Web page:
Monday, August 22, 2011
Get into: Pagan Hammer
Pagan Hammer sounds basically like an Americanized version of Ukrainian melodic black metal, but it also sounds basically nothing like that, so describing what it sounds like is rather challenging. It comes off as droning and modern, but not even remotely attached to the sweatercore post-black metal scene, and it's ambient and archaic without really throwing back to traditional black metal at all. Calling it "black metal" is itself something of a stretch, because it's not as though this music ever references Mayhem or Darkthrone to any great degree. What this really sounds more like is Animus- with a lusher production style and a more overt sense of riffing, but Animus nonetheless. It has a similar quality of black metal stripped of the heavy metal and thrash; the very idea of tremolo riffs and binary programmed drums are given a character of their own through the writing.
The production style of all of Pagan Hammer's music is essentially the same: thick, powerful streams of guitar and bass with drums and vocals so reverb-drenched and pushed in the background they just seem to whisper around the edges of the songs. The effect: music composed of simple yet surprisingly elegant, droning melodies cut from a melodic sense somewhere between Summoning, Burzum, and Amon Amarth. Though in construction this is similar to Animus, the pure sound resemblance goes to Branikald and the Blazebirth Hall scene in general; the Slavic references in Pagan Hammer's music are distinct and undeniable, and yet there's an intrinsically American quality to the songwriting which makes it intensely unique.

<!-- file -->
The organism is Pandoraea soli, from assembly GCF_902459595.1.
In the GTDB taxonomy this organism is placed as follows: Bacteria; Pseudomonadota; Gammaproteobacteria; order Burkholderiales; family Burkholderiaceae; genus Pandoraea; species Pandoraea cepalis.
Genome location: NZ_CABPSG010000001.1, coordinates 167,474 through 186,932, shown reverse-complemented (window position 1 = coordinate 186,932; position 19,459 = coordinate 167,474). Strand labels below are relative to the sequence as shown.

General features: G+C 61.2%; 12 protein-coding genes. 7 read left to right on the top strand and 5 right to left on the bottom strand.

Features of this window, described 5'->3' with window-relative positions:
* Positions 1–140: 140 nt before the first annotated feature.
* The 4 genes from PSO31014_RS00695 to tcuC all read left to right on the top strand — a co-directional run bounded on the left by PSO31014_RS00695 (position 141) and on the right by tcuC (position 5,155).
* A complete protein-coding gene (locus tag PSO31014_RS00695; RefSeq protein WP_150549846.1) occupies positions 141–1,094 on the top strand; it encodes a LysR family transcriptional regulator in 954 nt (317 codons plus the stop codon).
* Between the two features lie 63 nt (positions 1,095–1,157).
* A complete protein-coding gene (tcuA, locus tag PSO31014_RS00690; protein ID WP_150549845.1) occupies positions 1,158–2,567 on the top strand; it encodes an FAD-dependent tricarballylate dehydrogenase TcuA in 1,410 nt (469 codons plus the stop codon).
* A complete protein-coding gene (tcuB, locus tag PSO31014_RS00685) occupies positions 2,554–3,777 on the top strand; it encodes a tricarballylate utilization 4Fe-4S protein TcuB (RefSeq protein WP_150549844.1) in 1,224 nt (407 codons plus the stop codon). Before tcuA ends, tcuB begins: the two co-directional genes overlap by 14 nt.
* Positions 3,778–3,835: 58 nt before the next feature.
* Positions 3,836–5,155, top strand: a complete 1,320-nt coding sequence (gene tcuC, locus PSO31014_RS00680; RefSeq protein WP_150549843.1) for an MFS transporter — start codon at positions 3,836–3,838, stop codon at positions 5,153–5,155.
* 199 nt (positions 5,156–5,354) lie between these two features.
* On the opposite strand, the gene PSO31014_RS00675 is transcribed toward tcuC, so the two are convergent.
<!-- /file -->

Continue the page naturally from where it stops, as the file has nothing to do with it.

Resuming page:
As for what makes Pagan Hammer's music so awesome and endlessly fascinating to me- I'm not really sure. It's a core of songwriting that feels so natural and organic that it's easy to fall in love with. Similar to a band like Dub Buk, who also don't have any elements you can define as distinctly DIFFERENT from any other band in black metal, Pagan Hammer uses the rather steady, rounded, straightforward nature of its music to create entrancing and impossibly memorable compositions. There's not much to say, really- you have to hear it for yourself.